7. GlennO

    GlennOValued MemberMember

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    4x sounds about right but you can’t over filter. My phosphate test kit is an Aussie brand (Aquasonic) I’ve never tried the API one but it should be fine along with any other major brand. Most algae problems are caused by nutrient imbalance relative to CO2 and light levels. If your tank is low tech planted and low light intensity and not on more than 8 hrs per day and you generally keep nitrates between 10-20ppm like most of us then phosphates are best kept at around 1-2ppm.
     
  8. jdhef

    jdhefModeratorModerator Member

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    Diatoms are not a true algae, but instead are silicon based. They thrive in new tanks due to the silicates in the silicon leeching into the water. Once the silicon stops leeching silicates, the food source will dry up and the diatoms will go away. Many people think that one way to get rid of diatoms is to limit light, like you would do with green algae, but diatoms actually thrive with less light. So you may want to leave your light on for a longer amount of time. But your pretty much just going to have to wait it out, or get a fish that like eating diatoms.
     
  9. Rye3434

    Rye3434Valued MemberMember

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    I didn't notice any side effects. I used it because it said it could remove silicates, which as jdhef says, are one of the main causes of diatoms.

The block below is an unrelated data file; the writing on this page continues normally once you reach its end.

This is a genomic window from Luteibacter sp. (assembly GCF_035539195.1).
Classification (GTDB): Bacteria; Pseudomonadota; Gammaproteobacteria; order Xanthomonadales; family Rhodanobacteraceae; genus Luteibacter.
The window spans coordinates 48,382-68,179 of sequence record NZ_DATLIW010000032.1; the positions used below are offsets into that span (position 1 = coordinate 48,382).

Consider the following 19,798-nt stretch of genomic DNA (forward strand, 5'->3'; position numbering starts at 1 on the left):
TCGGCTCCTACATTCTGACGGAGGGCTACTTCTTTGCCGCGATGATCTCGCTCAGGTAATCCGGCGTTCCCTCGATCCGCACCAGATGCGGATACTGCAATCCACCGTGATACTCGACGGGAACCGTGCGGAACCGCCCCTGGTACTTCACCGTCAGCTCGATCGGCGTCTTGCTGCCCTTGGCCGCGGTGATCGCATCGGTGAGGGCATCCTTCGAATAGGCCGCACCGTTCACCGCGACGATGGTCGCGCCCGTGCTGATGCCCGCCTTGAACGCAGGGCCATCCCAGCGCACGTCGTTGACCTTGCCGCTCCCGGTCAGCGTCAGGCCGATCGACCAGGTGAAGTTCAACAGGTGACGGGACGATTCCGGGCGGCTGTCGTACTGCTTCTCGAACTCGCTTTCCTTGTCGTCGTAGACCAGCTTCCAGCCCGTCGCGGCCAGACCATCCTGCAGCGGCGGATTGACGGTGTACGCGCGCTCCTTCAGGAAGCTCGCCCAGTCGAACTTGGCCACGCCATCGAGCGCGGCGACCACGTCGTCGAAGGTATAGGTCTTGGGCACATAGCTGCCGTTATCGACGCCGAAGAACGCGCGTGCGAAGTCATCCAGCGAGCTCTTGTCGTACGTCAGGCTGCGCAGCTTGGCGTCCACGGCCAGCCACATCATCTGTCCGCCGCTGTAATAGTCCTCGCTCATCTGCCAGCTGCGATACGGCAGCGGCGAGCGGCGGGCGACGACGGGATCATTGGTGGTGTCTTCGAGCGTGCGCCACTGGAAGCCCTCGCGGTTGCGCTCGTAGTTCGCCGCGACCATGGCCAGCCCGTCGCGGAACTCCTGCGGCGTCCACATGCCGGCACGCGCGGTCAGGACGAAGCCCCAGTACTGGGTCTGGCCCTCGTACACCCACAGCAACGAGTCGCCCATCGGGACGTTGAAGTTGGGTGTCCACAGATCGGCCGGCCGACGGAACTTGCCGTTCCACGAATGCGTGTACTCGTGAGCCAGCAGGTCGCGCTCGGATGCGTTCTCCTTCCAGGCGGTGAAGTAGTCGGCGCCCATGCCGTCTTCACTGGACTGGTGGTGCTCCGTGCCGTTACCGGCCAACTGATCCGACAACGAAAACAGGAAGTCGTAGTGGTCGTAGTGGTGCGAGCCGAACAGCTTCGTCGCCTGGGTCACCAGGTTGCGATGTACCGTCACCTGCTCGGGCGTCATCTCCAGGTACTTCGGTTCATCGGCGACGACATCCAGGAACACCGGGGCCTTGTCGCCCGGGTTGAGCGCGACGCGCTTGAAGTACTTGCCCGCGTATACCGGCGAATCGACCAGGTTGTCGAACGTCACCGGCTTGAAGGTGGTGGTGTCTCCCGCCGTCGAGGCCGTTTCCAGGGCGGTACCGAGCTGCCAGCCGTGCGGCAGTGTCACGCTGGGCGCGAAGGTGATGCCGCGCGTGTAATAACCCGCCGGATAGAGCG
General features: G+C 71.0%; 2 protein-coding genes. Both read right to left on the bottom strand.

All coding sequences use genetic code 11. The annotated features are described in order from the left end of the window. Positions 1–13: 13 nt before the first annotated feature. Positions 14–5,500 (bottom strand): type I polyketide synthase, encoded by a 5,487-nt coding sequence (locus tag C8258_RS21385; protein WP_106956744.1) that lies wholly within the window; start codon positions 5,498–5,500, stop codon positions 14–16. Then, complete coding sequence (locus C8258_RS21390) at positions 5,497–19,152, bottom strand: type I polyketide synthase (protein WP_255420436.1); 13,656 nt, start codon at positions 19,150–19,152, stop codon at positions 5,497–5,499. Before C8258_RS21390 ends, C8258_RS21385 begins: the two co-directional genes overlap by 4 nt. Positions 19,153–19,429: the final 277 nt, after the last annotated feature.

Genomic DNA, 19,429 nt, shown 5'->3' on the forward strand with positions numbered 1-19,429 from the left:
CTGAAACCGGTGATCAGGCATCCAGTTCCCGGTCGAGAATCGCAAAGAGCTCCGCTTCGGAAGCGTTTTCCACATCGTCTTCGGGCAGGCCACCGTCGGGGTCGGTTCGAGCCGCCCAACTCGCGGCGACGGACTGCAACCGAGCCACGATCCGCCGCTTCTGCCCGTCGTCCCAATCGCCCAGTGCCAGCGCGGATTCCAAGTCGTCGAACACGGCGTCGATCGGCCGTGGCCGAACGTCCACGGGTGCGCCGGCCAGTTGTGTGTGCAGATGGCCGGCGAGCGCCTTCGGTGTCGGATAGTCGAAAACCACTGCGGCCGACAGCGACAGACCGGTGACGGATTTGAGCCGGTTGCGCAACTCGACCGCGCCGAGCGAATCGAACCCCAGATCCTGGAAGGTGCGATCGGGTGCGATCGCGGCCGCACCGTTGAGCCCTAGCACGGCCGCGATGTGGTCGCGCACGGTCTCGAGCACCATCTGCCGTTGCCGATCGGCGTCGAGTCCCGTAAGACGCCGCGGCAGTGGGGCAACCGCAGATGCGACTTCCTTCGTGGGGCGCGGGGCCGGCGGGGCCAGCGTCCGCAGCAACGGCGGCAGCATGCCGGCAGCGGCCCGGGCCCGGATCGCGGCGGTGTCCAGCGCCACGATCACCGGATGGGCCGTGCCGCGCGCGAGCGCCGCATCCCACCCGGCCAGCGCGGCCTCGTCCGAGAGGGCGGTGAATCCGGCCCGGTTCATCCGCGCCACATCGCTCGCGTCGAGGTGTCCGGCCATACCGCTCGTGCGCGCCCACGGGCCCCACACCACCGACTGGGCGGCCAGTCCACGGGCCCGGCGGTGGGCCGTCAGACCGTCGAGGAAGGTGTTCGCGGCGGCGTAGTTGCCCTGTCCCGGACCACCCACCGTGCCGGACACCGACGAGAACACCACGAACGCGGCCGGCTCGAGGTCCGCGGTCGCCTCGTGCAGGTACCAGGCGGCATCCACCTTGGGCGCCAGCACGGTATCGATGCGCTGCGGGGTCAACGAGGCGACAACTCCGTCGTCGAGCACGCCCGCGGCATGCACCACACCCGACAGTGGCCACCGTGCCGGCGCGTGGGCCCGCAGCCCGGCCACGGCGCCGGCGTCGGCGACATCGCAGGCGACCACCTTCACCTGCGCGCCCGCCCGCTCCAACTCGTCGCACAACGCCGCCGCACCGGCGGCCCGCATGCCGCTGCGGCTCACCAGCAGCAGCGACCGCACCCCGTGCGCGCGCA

10. GlennO

    GlennOValued MemberMember

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    There shouldn't be an excess of silicates in a tank that has been established for 1.5 yrs. I guess it's possible if it's coming from the substrate or if there is silicic acid in the tap water.
     
  11. OP
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    BettyRocker13

    BettyRocker13New MemberMember

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    I rent and am on well water. I don't know much about Wells but I do know this one has not been properly maintained and is likely in rough shape.

    On a seemingly unrelated note I have one of those gravity fed water dishes for my dog and always have to wipe rust colored residue out if it once it's empty. Because we live in the land of red clay I just thought it was clay sediment. Now I'm wondering if possibly that's also diatoms :emoji_thinking:

    So phosguard will not hurt my plants as someone else mentioned elsewhere?
     
  12. GlennO

    GlennOValued MemberMember

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    If you extract all phosphates your plants will not be healthy in the long term. Phosphate removers are typically used in marine setups or sometimes in fish only freshwater tanks. You need to determine what’s causing your algae or diatom issues and I would start by running tests on your tank and source water.